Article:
Set in the near future, the action concerns a protest/fundraiser staged by the feminist gothic punk band of the show’s title. The fundraiser is ostensibly staged to stave off the closing of the state’s last abortion clinic. Myriad social issues are woven into the script—free assembly and free speech; reproductive rights; gender identification; religious/cult allegiance. In some scenes these issues resonate; more often they seem like surface signifiers designed to elicit expected reactions. There’s a real B-movie aesthetic going on, which provides a visual style that nicely correlates with the frequent projections (the show relies heavily on video clips which provide background and context). The dialogue also seems lifted from a B-movie script, which lends an appropriate air of voyeurism and verite, but which does not serve to illuminate the complex issues at hand. Read the rest of this entry »
Joe Penhall is a British playwright and screenwriter, best known for his play “Blue/Orange.” Exploring the dynamic of two doctors working with a schizophrenic patient, the play was awarded Best New Play at the Evening Standard Awards, Laurence Olivier Awards and at the Critics’ Circle in 2000. Penhall adapted it for television in 2005. Penhall’s play, “Love and Understanding,” premiered three years earlier and also considered the challenges of two over-worked doctors, not married but living together, who scramble to survive the reappearance into their lives of a narcissistic, sociopathic friend.
A younger contemporary of famed playwright Sir David Hare, Penhall continues the examination of the psychological underpinnings of a British society remaking itself in the aftermath of World War II. Like Hare, Penhall can place a few characters in physically claustrophobic situations where they cannot ignore each other and therefore have no choice but to make revelations to the audience, though they remain unexamined by themselves. With Chekhovian, split-second twists between dramatic and comedic dialogue, “Love and Understanding” keeps the audience riveted, holding on tightly to the theatrical rollercoaster. Read the rest of this entry »
Five or ten minutes into “Period Piece,” I had nearly resigned myself to a show with little but its heart in the right place. Then, quite noticeably and suddenly, everything else clicked into place and I was off on a spirited, intelligent and emotionally true journey through time on a rather red river of hilarity.
Our hero Tammy DuPont has placed about as many pharmacological, intellectual and emotional dams between her and her monthly magic as playwrights Jenni Lamb and Lisa Linke have placed slang menstruation terms into this frequently uproarious script. A disastrous pitch to her longtime client from Forever Feminine hygiene products, the resultant falling out with her business partner and a surprise visit from her Aunt Flo (oh, that bothersome flow) conspire to force high-powered ad-exec Tammy to rethink her bitter, dismissive attitude about her period. The catalyst for this change of heart is a family heirloom gifted by Aunt Flo: a magical sanitary napkin belt which thrusts Tammy back and forth through time. On several stops through both world and DuPont family history (which generally intersect) Tammy confronts ridiculous, debunked “expertise” on women’s health, sexist doctrine on a woman’s place and her own unresolved feelings of personal loss and shame which are increasingly revealed to be the source of her views on menstruation. Read the rest of this entry »
Anthony Moseley/Photo: Anna Sodziak
Heartfelt and well-intentioned though it certainly seems, “This is Not a Cure for Cancer” is not an engaging or artful piece of theater. That is not to say it is without craft nor lacking in artifice; throughout the performance, video projections, props and costume changes shift the setting and the emotional tone—in a direct, unsubtle but efficient manner. The more-than-capable large supporting cast is more than game in ensemble moments as brain cells and cancer cells and even enjoyable in individual turns as health care practitioners and game-show hosts. The disparate scenes provide cursory introductions to facets of the disease and controversies over varying treatment options. Read the rest of this entry »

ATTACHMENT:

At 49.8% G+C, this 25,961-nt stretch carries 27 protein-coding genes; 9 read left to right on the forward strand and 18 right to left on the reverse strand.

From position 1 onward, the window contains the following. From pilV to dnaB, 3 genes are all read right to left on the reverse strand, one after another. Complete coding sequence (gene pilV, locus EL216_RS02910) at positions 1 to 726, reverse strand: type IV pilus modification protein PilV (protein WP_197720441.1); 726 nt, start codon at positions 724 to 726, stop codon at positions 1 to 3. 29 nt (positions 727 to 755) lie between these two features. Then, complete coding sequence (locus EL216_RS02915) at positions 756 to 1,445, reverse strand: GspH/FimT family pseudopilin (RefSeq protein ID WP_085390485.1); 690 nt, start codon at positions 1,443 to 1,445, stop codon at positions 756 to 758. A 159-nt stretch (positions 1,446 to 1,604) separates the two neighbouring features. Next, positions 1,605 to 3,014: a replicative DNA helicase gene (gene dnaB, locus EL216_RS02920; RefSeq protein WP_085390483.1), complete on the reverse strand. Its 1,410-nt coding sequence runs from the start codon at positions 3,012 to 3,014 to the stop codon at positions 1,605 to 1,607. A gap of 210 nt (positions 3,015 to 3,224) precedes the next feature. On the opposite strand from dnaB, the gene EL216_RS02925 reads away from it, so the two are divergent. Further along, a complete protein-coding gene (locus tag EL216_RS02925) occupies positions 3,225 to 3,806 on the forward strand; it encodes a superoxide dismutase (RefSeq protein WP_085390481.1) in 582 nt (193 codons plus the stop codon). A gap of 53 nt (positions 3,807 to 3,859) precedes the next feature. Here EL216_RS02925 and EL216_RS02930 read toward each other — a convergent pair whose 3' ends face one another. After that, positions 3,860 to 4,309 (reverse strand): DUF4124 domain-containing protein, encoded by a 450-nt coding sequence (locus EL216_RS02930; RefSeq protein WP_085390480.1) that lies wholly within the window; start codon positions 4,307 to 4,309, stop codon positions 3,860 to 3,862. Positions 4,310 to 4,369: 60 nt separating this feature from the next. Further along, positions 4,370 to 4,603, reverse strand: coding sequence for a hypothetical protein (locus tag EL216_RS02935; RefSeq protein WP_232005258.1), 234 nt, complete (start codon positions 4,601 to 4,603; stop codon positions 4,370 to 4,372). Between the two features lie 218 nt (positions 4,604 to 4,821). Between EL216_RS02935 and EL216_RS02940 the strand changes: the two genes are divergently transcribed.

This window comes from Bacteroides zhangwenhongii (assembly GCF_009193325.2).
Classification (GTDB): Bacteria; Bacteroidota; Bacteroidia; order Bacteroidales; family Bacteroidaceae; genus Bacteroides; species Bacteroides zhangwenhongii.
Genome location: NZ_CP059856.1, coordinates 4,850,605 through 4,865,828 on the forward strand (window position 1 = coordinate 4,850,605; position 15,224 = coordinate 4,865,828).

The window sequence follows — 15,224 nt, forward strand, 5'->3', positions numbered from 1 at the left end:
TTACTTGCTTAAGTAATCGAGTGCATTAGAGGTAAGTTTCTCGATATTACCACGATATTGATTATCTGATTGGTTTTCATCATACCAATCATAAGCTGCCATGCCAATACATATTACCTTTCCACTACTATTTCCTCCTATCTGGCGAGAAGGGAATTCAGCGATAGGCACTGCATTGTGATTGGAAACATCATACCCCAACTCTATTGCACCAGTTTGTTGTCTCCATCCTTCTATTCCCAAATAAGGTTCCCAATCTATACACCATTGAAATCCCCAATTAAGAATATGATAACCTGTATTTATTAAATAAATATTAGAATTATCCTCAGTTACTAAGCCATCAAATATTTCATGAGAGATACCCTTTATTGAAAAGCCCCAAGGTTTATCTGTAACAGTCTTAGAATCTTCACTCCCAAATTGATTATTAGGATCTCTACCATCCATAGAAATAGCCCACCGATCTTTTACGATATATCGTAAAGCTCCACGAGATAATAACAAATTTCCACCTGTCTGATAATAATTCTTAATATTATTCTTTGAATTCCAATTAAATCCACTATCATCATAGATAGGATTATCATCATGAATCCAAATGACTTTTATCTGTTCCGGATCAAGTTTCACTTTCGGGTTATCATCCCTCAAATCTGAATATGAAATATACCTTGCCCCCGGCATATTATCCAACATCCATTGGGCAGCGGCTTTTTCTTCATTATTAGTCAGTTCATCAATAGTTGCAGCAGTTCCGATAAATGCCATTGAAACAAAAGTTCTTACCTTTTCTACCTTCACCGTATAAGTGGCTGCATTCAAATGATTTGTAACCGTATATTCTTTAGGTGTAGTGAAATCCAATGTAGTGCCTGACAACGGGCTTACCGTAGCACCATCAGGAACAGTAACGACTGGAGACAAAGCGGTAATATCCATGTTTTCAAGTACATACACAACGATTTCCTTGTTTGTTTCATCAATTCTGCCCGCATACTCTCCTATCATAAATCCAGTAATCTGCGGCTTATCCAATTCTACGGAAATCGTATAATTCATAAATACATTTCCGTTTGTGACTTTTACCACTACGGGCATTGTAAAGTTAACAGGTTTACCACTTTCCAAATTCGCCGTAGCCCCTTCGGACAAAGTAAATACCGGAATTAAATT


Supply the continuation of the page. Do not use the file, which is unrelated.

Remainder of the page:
Carolyn Klein and Dan Granata/Photo: Suzanne Plunkett
Watching Lifeline Theatre’s “A Tale of Two Cities,” I found myself wondering what Charles Dickens would make of this adaptation of his novel about the French Revolution. Dickens himself was a man of the theater, and his novels often read like plays transformed into prose, brimming with dramatic exaggeration and an inimitable combination of melodrama and comedy. How hard could it be to turn the prose back into theater?
With its mixed success, this production shows that the process isn’t simple. Adapter Christopher Walsh and director Elise Kauzlaric capture the novel’s propulsive drive, the artful intricacy of its plotting, and its perfect balance and symmetry. What gets lost, however, in this tale of heroism, cruelty, romance and redemption during the best and worst of times is any sense of shading of character or complexity of situation. The adaptation—pared down of necessity and faithful to a fault—could use an occasional pause for reflection. While the story is told well, there isn’t quite enough effort to make it relevant and fully alive to today’s audience. Read the rest of this entry »
Photo: Paul Kolnik
In the 1990s, television veered into new programming territory with the show “The Real World,” offering a form of entertainment for which there was little scripting or preparation, where the viewing public could watch “real” people dealing with their life’s joys, sorrows and daily challenges; reality television was born. This genre ushered in an ostensibly new form of showbiz, where we were invited to see ourselves more directly than we might when experiencing the highly structured and polished presentation of a situation comedy or a weekly, episodic dramatic series. Beautiful, charismatic and opinionated women have been the principal performers—and even producers—of many of these popular spectacles. Names such as Hilton, Richie, Osbourne and Kardashian are folded into this recipe—along with those of real housewives of several major cities—regularly “trending” on the Internet. But it is hardly a new preoccupation to award the status of “celebrity” to someone else’s next-door neighbor. Read the rest of this entry »